When pred? is not a symbol, it's evaluated as an arbitrary form which has access to all of the pattern's bindings. If the evaluation result is false, the pattern is a mismatch. The form will usually be a function call which inspects one or more of the pattern's variables.

; a predicate can be used like a match guard in Rust
(match (calculate-x)
  (x : (== x 0)
  (x : (> x 0)
    "the positive number {x}")
    "the negative number {x}"))

You can test arbitrarily complex predicates by defining your own functions.

(let-fn u8? (n)
  (and (int? n) (<= 0 n 255)))

(defn rgb (r : u8?, g : u8?, b : u8?)
  (bitor (bitshl r 16) (bitshl g 8) b))

(ensure (== (rgb 0xb7 0x41 0x0e) 0xb7410e))

Predicates can perform Boolean operations using the forms (and pred? ...), (or pred? ...) and (not pred?). These forms can be arbitrarily nested inside one another.

(match f
  (f : (and flo? (or inf? nan?))
    "a weird float {f}")
  (f : flo?
    "a normal float {f}")
    "not a float"))

(when-let sym : (and sym? has-global?) input
  (let g (global sym))
  (prn "the input is a symbol bound to the global {g}"))

Predicates are not a static type system! When you place a predicate on a variable's definition, it only checks the variable's initial value - if the variable is mutated, the predicate may no longer hold.

(def name : str? "global string")
(= name 'assigned-symbol)
(prn (str? name)) ; prints #f


An array pattern will match an array value with exactly the same number of arguments.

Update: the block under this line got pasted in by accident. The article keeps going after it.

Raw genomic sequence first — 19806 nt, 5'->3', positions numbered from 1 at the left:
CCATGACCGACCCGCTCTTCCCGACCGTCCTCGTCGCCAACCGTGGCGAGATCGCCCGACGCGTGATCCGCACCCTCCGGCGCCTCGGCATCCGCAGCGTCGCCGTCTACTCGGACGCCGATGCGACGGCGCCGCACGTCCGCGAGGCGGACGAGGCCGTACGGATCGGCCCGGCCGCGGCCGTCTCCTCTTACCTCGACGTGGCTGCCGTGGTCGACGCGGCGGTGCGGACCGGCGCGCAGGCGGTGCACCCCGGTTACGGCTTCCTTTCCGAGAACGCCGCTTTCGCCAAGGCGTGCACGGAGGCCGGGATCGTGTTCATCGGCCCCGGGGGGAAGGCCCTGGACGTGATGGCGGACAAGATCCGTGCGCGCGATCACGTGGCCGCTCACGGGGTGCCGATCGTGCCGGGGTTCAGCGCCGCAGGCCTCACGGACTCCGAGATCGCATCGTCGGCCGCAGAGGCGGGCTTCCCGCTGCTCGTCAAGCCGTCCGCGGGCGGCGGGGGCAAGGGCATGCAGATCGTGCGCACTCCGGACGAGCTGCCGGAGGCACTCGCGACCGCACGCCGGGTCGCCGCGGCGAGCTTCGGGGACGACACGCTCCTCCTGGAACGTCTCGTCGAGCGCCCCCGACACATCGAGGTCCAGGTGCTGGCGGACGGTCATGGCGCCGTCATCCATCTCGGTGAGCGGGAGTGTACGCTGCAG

(let (one two three) '(1 2 3))
(let (one two) '(1 2 3 4 5)) ; an error

Each element of the array pattern is, itself, a pattern.

(let ((a b) (c d)) '((1 2) (3 4)))

Complex patterns should be separated using commas to improve readability.

(defn constant-fold (form)
  (match form
    ((callee : (has? foldable-ops callee), a : num?, b : num?)
      ((global callee) a b))

(prn (constant-fold '(+ 2 3))) ; prints 5
(prn (constant-fold '(+ var-name 3))) ; prints (+ var-name 3)

Predicates can access variables defined for earlier array elements - not just their current element.

(let (one, two : (> two one)) '(1 2))

In forms like let and def, when there is no initializer value, the pattern will automatically succeed and set all of its bindings to #n. This is a convenient way to declare several uninitialized local variables at once.

(let (width height depth))
(prn width height depth) ; prints #n #n #n

Optional Patterns

(? pat) is an "optional pattern" - it represents an element which may or may not exist. In an array pattern, if that element is missing (because the array is too short to have an element at that index), the pattern unconditionally succeeds and all of its bindings are initialized to #n.

(let (a (? b) (? c)) '(1 2))
(prn a b c) ; prints 1 2 #n

; the predicate succeeds, even though (int? #n) is false
(let (d : int?, (? e) : int?) '(4)) 
(prn d e) ; prints 4 #n

An optional array element may specify a default value, which is used in place of #n when the element is missing. The syntax is (? pat init). When the pattern has a predicate, (? pat init) : pred?, the default value is tested by the predicate.

(let (x y (? z 0.0)) '(5.0 3.5))
(prn x y z) ; prints 5.0 3.5 0.0

While a default value is being evaluated, any bindings from earlier array elements will be in scope and initialized.

(let (small (? big (* small 10))) '(5))
(prn small big) ; prints 5 50

Rest Patterns

..pat is a "rest pattern" - it can be used to capture zero or more contiguous array elements which were not captured by any other patterns. Each element is tested against pat (including calling pat's predicate, if it has one, for each element individually). The rest pattern only matches when all of the individual elements match. Each variable binding in pat is bound to a newly-allocated array which contains one value for each element.